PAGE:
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                                 opportunities to learn soft skills from an artistic approach and hard skills “in terms of programming and under- standing components of science and how they all kind of play together whether we’re talking about culinary arts from an art perspective or from a science perspective because food and coloring is much of a science exper- iment as it is an artistic showcase,” according to Patcasso.
Although it may not be perceptible, “we learn a lot about engineering through art, the arts have kind of helped us to understand how people use and why people use technology,” he added.
It’s his own unique approach, and sometimes Patcasso likes to paint his paintings upside down and what he’s really doing is incorporating what he’s learned as an engineer, like reverse en- gineering. He rebuilds them in a way that’s upside down, like the one he
did of Steve Harvey, which he present- ed to the celebrity comedian on the “Steve” show this past October.
STEAM, not to be confused with STEM (Science, Technology, Engi- neering and Mathematics) has a collaborative and creative output. It introduces more creativity as a struc- tured approach, which is also similar to the gifted and talented education technique, Think Like A Disciplinarian (TLAD), that makes learning more engaging and relevant for students, combined with depth and complexity icons that promotes critical thinking.
Gary Simms Sr., a senior technology strategy consultant at Wells Fargo also does work with Patcasso and agrees that students need to be asked ques- tions about their interests and abilities in order for them to realize where their
Steve Harvey takes in his likeness as Patrick Hunter unveils his portrait on set of Harvey’s daytime talk show.
passion lies when integrating science and technology. Like Patcasso, Simms is committed to getting more girls and women involved in STEAM programs and is confident that “STEA M is every- thing.”
“STEAM is every girl, and STEAM is the cornerstone of our future endeav- ors," Simms said.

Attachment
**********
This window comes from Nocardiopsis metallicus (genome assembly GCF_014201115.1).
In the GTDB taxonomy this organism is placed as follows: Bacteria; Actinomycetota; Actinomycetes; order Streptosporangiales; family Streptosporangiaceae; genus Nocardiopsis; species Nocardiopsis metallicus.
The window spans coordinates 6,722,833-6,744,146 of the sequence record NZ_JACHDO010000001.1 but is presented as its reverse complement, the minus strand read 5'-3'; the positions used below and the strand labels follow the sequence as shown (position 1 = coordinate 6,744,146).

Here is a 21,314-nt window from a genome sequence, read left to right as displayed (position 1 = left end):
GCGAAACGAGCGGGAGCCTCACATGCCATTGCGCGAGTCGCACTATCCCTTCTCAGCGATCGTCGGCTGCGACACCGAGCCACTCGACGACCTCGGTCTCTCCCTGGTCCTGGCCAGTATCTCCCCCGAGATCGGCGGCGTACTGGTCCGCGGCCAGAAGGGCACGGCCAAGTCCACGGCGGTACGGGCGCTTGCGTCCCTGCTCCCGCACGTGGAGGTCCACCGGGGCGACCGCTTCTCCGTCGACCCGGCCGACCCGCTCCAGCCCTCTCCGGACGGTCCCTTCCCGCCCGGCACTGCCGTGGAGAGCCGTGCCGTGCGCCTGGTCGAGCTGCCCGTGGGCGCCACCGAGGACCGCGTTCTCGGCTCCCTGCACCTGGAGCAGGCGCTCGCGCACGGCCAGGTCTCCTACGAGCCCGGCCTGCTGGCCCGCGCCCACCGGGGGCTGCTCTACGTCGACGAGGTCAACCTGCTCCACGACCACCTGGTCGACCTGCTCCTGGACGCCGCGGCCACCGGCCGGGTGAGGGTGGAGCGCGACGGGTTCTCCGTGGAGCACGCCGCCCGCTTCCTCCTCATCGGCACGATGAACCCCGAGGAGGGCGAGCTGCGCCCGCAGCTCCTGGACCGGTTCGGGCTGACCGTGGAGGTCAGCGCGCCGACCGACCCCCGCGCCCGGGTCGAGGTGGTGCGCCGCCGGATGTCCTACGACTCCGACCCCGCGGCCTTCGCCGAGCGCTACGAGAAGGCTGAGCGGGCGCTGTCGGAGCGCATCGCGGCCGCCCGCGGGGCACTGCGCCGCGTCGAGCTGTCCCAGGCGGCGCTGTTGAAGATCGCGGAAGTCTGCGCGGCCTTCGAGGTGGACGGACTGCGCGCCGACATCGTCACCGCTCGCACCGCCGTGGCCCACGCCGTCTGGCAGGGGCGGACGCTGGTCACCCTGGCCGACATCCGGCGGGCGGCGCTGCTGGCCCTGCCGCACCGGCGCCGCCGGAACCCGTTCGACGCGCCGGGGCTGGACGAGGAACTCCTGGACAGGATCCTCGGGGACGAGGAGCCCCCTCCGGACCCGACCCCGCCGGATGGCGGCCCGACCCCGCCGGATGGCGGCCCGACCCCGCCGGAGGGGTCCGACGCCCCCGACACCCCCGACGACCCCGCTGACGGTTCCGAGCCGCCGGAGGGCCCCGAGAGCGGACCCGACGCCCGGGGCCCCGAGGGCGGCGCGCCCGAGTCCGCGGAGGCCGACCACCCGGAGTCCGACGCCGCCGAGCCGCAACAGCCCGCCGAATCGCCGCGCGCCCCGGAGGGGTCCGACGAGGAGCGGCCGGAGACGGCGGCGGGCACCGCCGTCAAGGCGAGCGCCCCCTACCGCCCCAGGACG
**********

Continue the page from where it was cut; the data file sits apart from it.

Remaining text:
Experts estimate that almost 2.4 million STEM-related jobs remain un- filled with women and people of color being deeply underrepresented in the STEM workforce.
Simms has a need to diversify the STEM pool, so he used art as a bridge to create a program called Introduce A Girl to STEAM to show the value of STEAM and art that’s currently in the design phase.
It’s in its fifth year and will have 500 girls and their mothers making it a total of 1,000 people in the program. Simms writes technology strategy and incorpo- rates a lot of pictorials, visuals, graphics, arts and when teaching students in
middle, high schoolers and college. He also includes a lot of music into
things he does, like jazz, opera or hip-hop to get the students moving, but with a bigger purpose. He might present a lecture to address the need to understand algebra, and trigonometry to show the inter-relationship with the number of beats per minute in a song.
It helps students to understand that “even music has a rhythm and a rhythm hasabeatandabeathasacount,sowe do things like that to demonstrate how the arts tie into science, technology, engineering and math,” Simms said.
Much of what Patcasso, and Simms do is for a greater future and it is proven through their work, passion projects and philanthropic efforts. All Simms wants to provide is “a little bit of hope.”
That’s his mantra.
“I can’t save the world, but I can in- still just a little bit of hope in someone to make them know there is a chance the world can be just a little bit better,” he said.

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